Some time ago I was approached by one of the Museum’s personnel and asked if I would meet the then-minister-president from Brandenburg State in Germany. He was coming to observe the Days of Remembrance, to read some names in the Hall of Remembrance, and to light a candle. I agreed. But from that time on, hardly a day passed by without my wondering about meeting (with trepidation) the German official. How would I react meeting someone from the German government?
While volunteering at the Museum with Visitor Services, I have met many Germans, including student groups, exchange students, and visitors. Some have even apologized for what their ancestors did, but I have never met anyone in a position of authority. Scenes from the past flashed through my mind, as did questions: Do I stand at attention while speaking to him? Can I look directly into his eyes?
When I learned that in the Brandenburg district, his district, there had been two well-known camps, Sachsenhausen and Ravensbrück, I began to relive the time I spent in Ravensbrück. I was held there after being evacuated from our camp in Gleiwitz and after a death march. The conditions and the treatment there were indescribable. Though the camp was built in 1939 as a labor camp to accommodate about 5,000 women, by January 1945, when we arrived, the camp housed about 30,000. The sanitary conditions were deplorable. We slept on three tiered bunks, on straw sacks, four women on each bunk. Some even slept on the floor. Every morning, before roll call, while running to the latrine we stepped on corpses, women who had died during the night. The few “toilets” were without doors, and hundreds of women waited in line. And as the number of inmates increased, the food rations decreased. Some of the Kapos (our German overseers), in addition to walking around with clubs in their hands, were also escorted by dogs. Every morning, while standing in the lines to be counted, we saw the carts loaded high with emaciated naked bodies being wheeled to the crematoria.
Almost daily, I relived those memories, until the day arrived (more than 60 years later) when I was to meet Herr Platzeck, minister-president of the Brandenburg State. I got up that morning feeling extremely nervous. I checked several times to see if I had my Metro ticket, my Museum badge, my keys. Halfway to the elevator I turned back to make sure I had locked the door. Through the years I have spoken to thousands of people about my experience during the Holocaust—from junior high school students to White House correspondents—but I had never been so anxious before.
When I arrived at the Museum, I could not even remember where we were supposed to meet. I met Miriam, our photographer, and seeing the state I was in, she was kind enough to stay with me until the party arrived.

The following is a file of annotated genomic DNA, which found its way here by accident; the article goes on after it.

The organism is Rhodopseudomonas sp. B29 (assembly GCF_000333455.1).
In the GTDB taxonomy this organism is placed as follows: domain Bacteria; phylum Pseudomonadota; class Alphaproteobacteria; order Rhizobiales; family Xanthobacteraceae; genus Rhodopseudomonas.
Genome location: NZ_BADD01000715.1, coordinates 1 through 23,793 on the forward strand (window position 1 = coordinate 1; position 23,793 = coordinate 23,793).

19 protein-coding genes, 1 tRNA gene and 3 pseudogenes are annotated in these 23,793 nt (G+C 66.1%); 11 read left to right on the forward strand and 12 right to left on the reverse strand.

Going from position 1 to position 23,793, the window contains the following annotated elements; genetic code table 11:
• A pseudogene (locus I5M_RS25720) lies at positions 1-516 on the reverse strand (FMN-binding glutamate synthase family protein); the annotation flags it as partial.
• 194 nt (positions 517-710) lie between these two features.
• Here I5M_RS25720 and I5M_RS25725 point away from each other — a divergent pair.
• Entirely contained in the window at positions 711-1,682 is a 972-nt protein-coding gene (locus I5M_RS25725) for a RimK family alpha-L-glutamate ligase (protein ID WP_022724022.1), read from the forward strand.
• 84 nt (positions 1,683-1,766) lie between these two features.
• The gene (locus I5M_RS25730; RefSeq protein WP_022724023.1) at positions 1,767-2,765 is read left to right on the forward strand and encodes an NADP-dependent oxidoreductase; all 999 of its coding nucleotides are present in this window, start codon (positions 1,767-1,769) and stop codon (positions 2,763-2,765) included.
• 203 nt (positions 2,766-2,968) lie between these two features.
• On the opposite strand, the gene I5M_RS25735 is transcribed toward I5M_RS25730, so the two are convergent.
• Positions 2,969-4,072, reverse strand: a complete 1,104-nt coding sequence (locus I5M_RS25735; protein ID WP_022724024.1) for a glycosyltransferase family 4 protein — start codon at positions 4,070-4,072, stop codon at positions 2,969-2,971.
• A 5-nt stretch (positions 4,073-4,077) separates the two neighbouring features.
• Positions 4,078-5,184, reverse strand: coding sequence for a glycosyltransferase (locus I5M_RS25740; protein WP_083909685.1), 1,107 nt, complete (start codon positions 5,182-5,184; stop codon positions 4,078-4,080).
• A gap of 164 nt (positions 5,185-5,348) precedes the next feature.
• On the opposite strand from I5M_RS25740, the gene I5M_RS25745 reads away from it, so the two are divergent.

Finally Mr. Platzeck and his entourage, including a translator, arrived, accompanied by several staff members from the Museum and a security guard. I was introduced to him, and after a short handshake, he put his arm around my shoulder, a gesture which he repeated often. He had requested a private meeting with me (and his translator). We proceeded to the Hall of Remembrance where he read names of inmates from Sachsenhausen and Ravensbrück who were murdered during the Holocaust, and we lit candles in their memory.
Led by the security guard we went through the exit from the Permanent Exhibition and through a security door to the fifth floor. There we separated from the rest of the party.
By then I was more relaxed. He was human. I even joked with him that he has a Polish name but misspelled. He inquired about my personal life, about the time I was in Ravensbrück. I told him I was there only a short time. Most of that time I spent in the Gleiwitz camp. He was very familiar with the camp, the Gas-Russ- Werk, and with the company that started it. Besides running our camp, that company was instrumental in melting the gold confiscated from the Jews and from the gold teeth extracted at the extermination camps. They also contributed to the production of Zyklon B, the gas used in the extermination camps.
Mr. Platzek seemed very proud while telling me about the memorial built in Ravensbrück and about the German youngsters being taught there about the Holocaust, who in turn take visitors on tours and tell them about the memorial. He mentioned that every year—with that one being the exception—he travels to Israel to observe Yom Hashoah. He also told me about his family. They had belonged to the Socialist party and were put in camps during the war. Then he told me about a former inmate of Ravensbrück who came to visit the memorial; he said an “elder dame” came. I got so emotional, I interrupted him. I did not wait for the translator. I asked him, “Please repeat it.” I don’t know why. Maybe the conversation about the camps brought me momentarily back to that time, and his expression “elderly lady” was such a shock to me. That elderly lady was from France; she had been a prisoner in Ravensbrück. After seeing the memorial, she said she had lived long enough to finally see the Germans apologize for what they had done; now she could go home and die.
Finally our time was up. The knock on the door brought me back to reality. But before leaving Mr. Platzek handed me a gift, a shawl with a design from a wall hanging in a palace ordered by Fredrick the Great around 1765. I didn’t have any gift to reciprocate. I remembered I had my ID card from the Museum in my handbag, so I handed it to him. Someone from the Museum remarked that it was a very proper exchange.
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